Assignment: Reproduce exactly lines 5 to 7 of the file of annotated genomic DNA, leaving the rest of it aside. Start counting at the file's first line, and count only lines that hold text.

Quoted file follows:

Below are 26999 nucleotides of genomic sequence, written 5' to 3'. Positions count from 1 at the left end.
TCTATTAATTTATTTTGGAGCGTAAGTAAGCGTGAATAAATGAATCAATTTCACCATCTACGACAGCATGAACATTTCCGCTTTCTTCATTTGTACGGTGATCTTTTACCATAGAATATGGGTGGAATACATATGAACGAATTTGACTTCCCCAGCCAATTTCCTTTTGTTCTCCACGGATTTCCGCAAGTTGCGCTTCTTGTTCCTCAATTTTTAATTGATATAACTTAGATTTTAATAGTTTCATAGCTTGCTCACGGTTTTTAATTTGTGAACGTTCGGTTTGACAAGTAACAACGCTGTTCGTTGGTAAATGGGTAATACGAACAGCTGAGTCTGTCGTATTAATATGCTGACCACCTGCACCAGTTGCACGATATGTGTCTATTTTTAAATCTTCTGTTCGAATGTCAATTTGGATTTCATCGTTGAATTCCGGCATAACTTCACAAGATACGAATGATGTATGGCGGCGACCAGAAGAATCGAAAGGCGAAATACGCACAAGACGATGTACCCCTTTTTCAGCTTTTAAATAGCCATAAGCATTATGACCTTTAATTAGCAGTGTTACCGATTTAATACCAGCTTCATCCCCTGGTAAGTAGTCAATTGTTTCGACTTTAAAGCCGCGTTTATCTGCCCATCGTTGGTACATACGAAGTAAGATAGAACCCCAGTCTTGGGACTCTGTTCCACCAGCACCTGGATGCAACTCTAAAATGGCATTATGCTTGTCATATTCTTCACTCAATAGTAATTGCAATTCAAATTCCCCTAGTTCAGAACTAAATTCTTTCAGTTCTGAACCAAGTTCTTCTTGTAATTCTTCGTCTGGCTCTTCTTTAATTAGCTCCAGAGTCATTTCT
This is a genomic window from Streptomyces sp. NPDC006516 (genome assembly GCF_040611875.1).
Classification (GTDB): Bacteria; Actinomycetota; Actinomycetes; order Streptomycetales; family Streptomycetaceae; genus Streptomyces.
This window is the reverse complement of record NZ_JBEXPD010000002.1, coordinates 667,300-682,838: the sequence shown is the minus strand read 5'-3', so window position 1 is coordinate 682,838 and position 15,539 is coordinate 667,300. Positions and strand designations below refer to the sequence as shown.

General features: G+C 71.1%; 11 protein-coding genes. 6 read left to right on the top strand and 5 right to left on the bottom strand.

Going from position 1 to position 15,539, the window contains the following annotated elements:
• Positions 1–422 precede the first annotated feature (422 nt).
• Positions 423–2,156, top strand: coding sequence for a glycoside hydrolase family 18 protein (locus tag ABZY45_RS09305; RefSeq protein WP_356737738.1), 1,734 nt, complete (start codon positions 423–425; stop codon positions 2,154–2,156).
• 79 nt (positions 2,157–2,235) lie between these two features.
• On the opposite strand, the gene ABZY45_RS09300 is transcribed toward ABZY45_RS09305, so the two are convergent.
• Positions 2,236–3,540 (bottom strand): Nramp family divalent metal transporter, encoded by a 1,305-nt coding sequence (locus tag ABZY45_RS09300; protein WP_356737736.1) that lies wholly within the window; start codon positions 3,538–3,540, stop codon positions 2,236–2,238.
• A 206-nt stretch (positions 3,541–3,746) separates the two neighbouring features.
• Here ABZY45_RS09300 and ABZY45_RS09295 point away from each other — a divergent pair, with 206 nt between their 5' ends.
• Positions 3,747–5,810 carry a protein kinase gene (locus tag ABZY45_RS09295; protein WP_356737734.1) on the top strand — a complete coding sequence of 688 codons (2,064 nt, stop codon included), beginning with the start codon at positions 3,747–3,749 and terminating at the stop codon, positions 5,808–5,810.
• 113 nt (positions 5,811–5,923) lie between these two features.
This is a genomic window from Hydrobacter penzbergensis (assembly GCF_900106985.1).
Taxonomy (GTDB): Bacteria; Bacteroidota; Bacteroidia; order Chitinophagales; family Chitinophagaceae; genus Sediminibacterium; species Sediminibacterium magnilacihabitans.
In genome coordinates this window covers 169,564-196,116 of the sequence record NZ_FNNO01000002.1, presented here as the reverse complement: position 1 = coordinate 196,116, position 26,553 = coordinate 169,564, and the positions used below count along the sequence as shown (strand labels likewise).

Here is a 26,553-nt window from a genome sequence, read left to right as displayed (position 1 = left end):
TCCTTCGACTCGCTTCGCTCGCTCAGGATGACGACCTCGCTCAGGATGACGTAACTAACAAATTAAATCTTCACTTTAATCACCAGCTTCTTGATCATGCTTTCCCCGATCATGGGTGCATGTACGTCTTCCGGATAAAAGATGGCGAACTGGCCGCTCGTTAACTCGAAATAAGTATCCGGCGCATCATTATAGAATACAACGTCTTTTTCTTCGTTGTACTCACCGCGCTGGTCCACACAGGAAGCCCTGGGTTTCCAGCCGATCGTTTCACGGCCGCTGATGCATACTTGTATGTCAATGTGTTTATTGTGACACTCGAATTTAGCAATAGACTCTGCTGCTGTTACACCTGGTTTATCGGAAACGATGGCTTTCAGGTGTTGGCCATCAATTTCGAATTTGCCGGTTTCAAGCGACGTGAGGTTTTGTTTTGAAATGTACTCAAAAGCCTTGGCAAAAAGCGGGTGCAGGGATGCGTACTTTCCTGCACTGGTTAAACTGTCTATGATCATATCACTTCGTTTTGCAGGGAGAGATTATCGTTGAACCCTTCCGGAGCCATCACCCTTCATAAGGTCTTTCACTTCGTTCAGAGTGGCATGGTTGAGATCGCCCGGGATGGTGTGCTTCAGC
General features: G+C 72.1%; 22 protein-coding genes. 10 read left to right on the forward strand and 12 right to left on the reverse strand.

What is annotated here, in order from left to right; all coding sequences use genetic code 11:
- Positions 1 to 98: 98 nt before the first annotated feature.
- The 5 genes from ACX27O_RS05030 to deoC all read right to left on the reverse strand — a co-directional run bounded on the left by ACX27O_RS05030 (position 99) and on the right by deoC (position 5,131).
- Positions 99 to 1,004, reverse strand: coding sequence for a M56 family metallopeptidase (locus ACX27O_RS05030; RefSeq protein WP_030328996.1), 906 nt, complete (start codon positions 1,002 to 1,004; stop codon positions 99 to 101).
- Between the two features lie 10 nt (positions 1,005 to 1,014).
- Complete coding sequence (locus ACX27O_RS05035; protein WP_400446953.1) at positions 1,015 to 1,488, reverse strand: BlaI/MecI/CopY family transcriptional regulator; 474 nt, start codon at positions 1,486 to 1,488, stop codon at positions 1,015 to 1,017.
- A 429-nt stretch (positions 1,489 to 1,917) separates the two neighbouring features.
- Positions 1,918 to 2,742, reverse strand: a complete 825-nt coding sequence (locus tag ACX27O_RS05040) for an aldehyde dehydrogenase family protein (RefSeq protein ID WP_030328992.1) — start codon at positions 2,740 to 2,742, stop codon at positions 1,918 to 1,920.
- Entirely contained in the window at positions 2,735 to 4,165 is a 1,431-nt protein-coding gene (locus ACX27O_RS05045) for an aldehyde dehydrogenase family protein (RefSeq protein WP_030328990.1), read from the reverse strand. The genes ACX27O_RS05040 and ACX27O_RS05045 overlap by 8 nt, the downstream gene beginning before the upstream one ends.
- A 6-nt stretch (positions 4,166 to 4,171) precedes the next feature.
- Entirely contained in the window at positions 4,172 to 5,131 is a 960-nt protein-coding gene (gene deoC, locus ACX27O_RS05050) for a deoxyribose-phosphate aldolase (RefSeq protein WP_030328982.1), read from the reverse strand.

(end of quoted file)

This window is the reverse complement of record NZ_JBEXPD010000002.1, coordinates 667,300-682,838: the sequence shown is the minus strand read 5'-3', so window position 1 is coordinate 682,838 and position 15,539 is coordinate 667,300. Positions and strand designations below refer to the sequence as shown.

General features: G+C 71.1%; 11 protein-coding genes. 6 read left to right on the top strand and 5 right to left on the bottom strand.

Going from position 1 to position 15,539, the window contains the following annotated elements: